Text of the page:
Theatre Department Wins Big At Regional Festival
March 23, 2015
SHSU Media Contact: Tammy Parrett
Sam Houston State University’s Department of Theatre and Musical Theatre recently received 15 regional and five national awards for its production of Sophie Treadwell’s “Machinal” at the weeklong Region VI Kennedy Center American College Theater Festival in San Angelo.
The group received five KCACTF national awards for its production of “Machinal.” Ryan Brazil brought home an award for distinguished sound design and was invited to compete at the KCACTF national festival in April at the Kennedy Center in Washington, D.C.; Shanae’a Moore was recognized for distinguished performance by an actress in a leading role; Connor Toups and Liz Freese won for special achievement in film and projection design; and Eric Marsh won for distinguished lighting design. David McTier also received a national award for distinguished director of a play.
The group presented two performances of “Machinal” during the festival, and as the second performance concluded, the cast was met with a standing ovation by the audience, according to McTier, professor of theatre at SHSU.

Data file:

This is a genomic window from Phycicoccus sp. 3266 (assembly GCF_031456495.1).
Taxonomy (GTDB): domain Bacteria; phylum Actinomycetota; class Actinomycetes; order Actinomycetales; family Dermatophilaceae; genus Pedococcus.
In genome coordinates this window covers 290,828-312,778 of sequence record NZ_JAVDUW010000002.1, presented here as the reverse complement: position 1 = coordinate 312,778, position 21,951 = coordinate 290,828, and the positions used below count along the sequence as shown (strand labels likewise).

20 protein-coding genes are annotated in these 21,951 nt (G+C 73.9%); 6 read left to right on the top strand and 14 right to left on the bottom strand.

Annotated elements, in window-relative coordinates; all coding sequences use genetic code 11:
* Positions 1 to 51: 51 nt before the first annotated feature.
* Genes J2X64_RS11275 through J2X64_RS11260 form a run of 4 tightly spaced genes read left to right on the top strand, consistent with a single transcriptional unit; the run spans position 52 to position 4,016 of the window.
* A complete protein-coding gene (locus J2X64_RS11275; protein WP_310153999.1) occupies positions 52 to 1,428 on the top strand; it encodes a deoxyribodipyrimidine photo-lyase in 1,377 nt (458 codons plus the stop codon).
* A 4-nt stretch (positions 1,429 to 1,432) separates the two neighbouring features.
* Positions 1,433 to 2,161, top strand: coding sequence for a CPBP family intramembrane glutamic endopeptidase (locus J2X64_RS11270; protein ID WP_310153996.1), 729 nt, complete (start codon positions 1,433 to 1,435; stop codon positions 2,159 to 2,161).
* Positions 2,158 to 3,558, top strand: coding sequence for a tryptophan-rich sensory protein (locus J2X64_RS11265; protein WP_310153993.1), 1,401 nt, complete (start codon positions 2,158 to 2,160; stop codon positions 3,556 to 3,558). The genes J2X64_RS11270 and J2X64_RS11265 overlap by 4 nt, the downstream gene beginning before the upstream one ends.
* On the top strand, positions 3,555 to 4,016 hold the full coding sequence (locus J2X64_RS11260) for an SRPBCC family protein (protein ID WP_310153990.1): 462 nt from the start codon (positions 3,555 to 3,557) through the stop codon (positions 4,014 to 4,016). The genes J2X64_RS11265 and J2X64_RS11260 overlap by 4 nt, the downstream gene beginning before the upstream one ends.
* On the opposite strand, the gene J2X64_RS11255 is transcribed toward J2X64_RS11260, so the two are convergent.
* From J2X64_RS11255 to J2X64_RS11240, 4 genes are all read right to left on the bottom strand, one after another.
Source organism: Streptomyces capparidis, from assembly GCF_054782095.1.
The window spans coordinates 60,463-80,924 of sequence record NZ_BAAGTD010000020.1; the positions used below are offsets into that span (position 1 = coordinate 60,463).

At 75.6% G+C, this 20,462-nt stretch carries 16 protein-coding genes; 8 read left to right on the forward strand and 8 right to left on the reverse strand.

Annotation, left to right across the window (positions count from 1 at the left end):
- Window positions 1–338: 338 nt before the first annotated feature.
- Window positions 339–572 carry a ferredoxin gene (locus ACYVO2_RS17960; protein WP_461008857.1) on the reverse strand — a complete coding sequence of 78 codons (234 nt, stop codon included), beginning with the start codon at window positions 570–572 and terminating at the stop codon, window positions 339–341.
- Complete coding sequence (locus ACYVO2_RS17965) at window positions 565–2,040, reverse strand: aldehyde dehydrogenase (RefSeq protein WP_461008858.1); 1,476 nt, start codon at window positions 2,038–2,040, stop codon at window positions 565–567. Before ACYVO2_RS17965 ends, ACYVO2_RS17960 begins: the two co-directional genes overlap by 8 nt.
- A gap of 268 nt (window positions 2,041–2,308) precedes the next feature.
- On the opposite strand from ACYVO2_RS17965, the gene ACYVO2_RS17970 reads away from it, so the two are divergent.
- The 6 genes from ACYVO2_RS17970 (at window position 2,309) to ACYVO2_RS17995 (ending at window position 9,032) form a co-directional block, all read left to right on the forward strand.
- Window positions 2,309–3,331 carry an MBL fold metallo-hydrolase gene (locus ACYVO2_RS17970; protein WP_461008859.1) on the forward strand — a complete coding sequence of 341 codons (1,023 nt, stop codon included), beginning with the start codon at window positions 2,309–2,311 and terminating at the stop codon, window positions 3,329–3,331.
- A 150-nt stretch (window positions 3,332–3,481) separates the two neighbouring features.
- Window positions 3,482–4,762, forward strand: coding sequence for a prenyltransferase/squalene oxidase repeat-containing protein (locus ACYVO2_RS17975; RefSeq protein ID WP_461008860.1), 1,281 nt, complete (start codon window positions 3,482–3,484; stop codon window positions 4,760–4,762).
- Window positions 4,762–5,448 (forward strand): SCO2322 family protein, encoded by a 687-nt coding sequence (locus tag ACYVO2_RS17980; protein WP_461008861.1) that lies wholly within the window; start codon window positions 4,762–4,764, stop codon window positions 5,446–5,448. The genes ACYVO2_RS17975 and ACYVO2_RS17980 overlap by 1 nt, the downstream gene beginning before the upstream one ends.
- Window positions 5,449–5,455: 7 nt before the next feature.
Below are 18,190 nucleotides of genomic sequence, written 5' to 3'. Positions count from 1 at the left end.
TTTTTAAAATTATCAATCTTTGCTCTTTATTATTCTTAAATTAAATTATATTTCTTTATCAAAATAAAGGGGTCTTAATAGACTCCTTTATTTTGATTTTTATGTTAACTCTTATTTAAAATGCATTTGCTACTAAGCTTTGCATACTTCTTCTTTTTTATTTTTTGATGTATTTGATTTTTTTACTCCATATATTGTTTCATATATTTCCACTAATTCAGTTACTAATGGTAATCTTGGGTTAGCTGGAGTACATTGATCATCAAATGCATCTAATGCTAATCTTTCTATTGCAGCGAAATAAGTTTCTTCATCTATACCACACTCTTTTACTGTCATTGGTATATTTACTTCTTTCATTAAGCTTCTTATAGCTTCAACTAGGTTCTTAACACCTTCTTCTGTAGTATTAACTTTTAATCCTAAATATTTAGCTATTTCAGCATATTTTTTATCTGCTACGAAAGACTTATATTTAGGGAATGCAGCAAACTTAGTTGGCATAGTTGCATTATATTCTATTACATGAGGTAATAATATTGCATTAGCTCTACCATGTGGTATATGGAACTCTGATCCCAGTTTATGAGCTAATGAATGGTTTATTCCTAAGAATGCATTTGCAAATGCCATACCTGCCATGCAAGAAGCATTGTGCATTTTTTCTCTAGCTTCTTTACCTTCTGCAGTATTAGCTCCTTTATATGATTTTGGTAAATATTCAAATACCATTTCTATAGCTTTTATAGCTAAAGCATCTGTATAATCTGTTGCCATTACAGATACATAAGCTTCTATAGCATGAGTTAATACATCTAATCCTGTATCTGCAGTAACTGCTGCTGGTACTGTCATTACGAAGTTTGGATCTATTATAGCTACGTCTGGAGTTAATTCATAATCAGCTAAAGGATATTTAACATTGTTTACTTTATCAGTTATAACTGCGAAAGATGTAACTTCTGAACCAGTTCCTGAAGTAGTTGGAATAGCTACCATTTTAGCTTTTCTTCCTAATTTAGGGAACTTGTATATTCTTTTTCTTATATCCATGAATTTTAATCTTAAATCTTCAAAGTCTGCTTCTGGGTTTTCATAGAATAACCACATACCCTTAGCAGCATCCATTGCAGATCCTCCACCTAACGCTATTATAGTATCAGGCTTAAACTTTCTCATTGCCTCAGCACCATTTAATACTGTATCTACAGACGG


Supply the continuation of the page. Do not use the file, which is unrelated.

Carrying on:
“Our performance at the festival was the highlight of my nine years at SHSU,” said McTier. “I was so proud of our students, as well as our faculty and staff who worked so hard to make this happen.”
Of the 28 students who were nominated, 15 also were given regional awards by external reviewers in areas such as design, technology, directing, stage management, acting and musical theatre.
Students who brought home awards were Brazil for excellence in sound design, Roberto De Hoyos for achievement in costumes; Peter Ton for achievement in graphics and student directing initiative; Charly Topper for achievement in scenic art; Jenn Sullivan for achievement in makeup; Shanae’a Moore, Maryann Williams, Connor Lynn and Brandon Whitley for musical theater initiative; and Andrew Carson, Shanae’a Moore and Anna Drake were finalists for the Irene Ryan Acting Scholarship. Carson also brought home a classical acting award.
KCACTF is a national theatre program connecting 18,000 students from colleges and universities nationwide and was founded in 1969 by Roger L. Stevens. The festival serves as a network for more than 600 academic institutions throughout the country, where theatre departments and student artists showcase their work to receive outside assessment by festival respondents.
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